. Athena's Books: The Brave One...Not a Book
Sunday, September 20, 2009

The Brave One...Not a Book

Well, I hope all of you have had a great week. Me? I've been drowning in schoolwork--grading for my students and writing for my class. I just finished writing a 6 page script to film analysis of a movie, and I still need to write my 3rd story idea to match the general scene I wrote for a screenplay. All due Tuesday. And, tomorrow I'll be writing critical feedback on commentary for short flash fiction pieces written by 4 of my fiction workshop peers and reading a short story for class discussion. Whew!

But why not post a piece of my paper? I mean, it is sort of like a review, except that the focus is on "cinematic elements." Any of you ever seen "The Brave One" with Jodi Foster? Enjoy.

...The screenplay for “The Brave One” takes on the vigilante theme and the capacity of a traumatized victim to fall into a vendetta of vengeance and turn into a killer. But, unlike other vigilantes such as Charles Bronson in “Death Wish” or Clint Eastwood in “Gran Torino,” the screenwriters for “The Brave One” turn the genre in a new direction with a female heroine who does not choose to be a justice seeker, but who simply falls into vigilante mode after a brutal attack against her life and that of her fiancée. The attack itself is not what gets the lead character, Erica Bain, out there on a shooting agenda, but once she kills her first victim at a convenience store out a need for self protection, her character is more willing to gun down the scum of society. She is not intentionally looking for her attackers, but by the end of the movie she goes after a guy with a crowbar and pushes him off a building to his death. The film, directed by Neil Jordan (2007) and starring Jodi Foster, closely follows the storyline, dialogue, and staging directions written into the screenplay, but to some degree is more successful in showing the emotional descent of the lead character and the fine line between human and killer.

A significant element in the movie is the use of cross-cutting images, strengthening the visual power of some scenes. For instance, the attack of Erica and her fiancée, David, moves back and forth between monochromatic video images and regular filming. The script only calls for moving twice between the monochromatic image and the regular image, but the film uses the technique several times, showing the dehumanizing nature of the attack. With the monochromatic image, the audience gets a sense as to how the footage would be seen by desensitized viewers on Youtube or other media outlets.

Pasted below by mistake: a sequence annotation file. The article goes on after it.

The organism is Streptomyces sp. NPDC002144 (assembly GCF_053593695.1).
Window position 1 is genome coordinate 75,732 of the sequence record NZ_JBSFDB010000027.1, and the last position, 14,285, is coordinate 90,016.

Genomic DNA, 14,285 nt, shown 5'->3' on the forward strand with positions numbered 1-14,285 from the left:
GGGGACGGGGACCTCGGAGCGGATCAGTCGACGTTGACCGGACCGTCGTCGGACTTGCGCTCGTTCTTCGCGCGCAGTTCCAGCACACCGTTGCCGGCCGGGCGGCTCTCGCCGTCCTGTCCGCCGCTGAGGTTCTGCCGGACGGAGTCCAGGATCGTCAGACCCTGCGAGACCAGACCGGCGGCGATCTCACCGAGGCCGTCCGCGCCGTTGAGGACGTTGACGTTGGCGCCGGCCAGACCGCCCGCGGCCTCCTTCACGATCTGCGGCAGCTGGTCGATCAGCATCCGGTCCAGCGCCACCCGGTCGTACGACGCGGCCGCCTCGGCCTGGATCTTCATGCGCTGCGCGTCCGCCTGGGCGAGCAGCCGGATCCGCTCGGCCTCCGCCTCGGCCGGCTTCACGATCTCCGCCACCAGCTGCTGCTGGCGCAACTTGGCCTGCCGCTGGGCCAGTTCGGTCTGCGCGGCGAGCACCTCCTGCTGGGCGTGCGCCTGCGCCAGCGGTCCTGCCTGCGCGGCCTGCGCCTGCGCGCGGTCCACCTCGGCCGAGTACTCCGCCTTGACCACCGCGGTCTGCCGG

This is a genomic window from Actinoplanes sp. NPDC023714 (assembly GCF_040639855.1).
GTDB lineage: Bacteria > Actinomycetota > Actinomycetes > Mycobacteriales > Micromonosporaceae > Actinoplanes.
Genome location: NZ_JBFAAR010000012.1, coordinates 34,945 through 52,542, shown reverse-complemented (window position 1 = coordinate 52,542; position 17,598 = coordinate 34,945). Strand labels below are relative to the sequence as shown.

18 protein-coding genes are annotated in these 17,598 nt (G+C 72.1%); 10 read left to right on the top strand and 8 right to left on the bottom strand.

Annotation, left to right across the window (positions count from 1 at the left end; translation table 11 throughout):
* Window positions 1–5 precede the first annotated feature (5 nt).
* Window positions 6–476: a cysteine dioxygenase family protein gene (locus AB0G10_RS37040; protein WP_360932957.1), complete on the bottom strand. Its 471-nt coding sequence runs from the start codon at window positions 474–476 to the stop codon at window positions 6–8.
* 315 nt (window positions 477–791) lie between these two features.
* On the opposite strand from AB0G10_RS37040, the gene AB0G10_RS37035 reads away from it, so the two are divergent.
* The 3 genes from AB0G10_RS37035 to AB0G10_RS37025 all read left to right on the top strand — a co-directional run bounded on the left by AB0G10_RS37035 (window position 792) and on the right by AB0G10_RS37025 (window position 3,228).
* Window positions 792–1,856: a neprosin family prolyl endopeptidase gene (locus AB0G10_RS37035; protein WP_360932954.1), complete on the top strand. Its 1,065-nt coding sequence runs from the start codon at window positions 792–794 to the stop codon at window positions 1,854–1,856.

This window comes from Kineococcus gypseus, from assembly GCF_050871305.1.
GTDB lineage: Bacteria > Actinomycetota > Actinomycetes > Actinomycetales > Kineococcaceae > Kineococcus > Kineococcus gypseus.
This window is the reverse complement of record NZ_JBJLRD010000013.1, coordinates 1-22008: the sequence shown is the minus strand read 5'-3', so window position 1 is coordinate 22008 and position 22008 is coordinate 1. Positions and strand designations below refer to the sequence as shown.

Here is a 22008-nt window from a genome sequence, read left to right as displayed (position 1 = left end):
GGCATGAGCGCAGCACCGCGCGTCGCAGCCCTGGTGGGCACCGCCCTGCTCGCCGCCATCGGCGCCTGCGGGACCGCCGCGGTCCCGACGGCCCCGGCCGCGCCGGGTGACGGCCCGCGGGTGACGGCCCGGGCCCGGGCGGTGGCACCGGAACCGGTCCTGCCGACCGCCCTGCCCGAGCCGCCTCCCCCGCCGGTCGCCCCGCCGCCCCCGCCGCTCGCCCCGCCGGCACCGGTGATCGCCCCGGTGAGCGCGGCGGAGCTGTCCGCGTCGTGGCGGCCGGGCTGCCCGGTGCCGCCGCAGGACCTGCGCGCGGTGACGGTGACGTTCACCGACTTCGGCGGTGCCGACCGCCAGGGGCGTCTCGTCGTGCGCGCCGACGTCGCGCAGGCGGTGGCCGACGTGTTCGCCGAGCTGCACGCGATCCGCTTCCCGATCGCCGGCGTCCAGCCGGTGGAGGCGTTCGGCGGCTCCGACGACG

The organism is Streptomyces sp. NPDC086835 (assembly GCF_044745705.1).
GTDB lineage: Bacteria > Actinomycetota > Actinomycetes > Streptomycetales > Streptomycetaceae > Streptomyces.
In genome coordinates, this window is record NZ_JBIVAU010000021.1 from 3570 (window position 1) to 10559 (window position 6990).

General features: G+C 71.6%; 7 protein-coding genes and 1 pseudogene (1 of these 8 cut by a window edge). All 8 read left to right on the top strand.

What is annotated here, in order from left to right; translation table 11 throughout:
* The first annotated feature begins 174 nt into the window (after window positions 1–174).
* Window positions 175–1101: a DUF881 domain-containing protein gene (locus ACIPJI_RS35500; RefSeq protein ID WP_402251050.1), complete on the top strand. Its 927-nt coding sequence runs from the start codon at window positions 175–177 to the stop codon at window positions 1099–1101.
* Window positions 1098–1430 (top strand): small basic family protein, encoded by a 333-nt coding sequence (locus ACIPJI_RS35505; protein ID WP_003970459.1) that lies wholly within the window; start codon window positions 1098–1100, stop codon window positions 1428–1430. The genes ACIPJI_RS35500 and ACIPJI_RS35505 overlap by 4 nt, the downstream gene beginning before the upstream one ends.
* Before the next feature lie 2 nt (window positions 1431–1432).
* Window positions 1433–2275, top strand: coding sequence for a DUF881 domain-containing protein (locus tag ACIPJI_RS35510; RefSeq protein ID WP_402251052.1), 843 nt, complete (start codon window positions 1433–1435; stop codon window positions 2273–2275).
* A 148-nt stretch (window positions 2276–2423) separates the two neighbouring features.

...The script does call for cross cutting between the present action in the ER and a flashback to a moment of intimacy between Erica and David. I enjoyed the dichotomy between beauty and savagery, between sensuality and cold reality. The action description in the screenplay relates how Erica’s body is broken and frail and connected to machines providing an “ugly survival” worse than the attack itself. It goes on to describe her survival as “cold and without passion” and as “an odd way to hold on to life.”

Where Film Succeeds: Camera Shots

At one point, the camera gives an extreme close-up of Erica’s mouth when she takes up her on-air radio personality. Her listener’s only hear her voice, so it makes sense that the audience should only see her lips. In a way, doing this brings a sort of sensuality. Her voice is low, her lips are red, and she is about to talk about a deeply personal issue. This is a good set up for a women who later calls in to the Erica's radio show and admits she finds male vigilantes sexy. Is a female vigilante sexy? The stereotype of a woman in leather who takes on men and wields guns and crowbars says yes. But Erica is slight of body, a little bit older, and looks hollow at times. However, she sure can break a man’s nose with her forehead. But, the listeners on the radio don’t know she is the vigilante, and at the same time don’t really know her. They know her sultry voice and probably envision her as a sexy radio host.

Where Film and Screenplay Blend Well Together: Dialogue and Visual Enhancement

The last conversation between Erica Bain and Detective Mercer (played by Terrence Howard)captures the unsaid emotion described in the screenplay. The screenplay explains the air as being “thick between them” with every phrase weighted between the “cop and suspect, man, woman, lover.” This is one of my favorite scenes because I love any sort of romantic element, but beyond this, the actors really bring the element of the unsaid and coat it with the full spectrum of human fraility and raw emotion through their voice inflections and body language. Also, at one point we see them through the window—a relationship that almost is. In this regard, the film enhances the script.

OK...that was just a piece of it. :)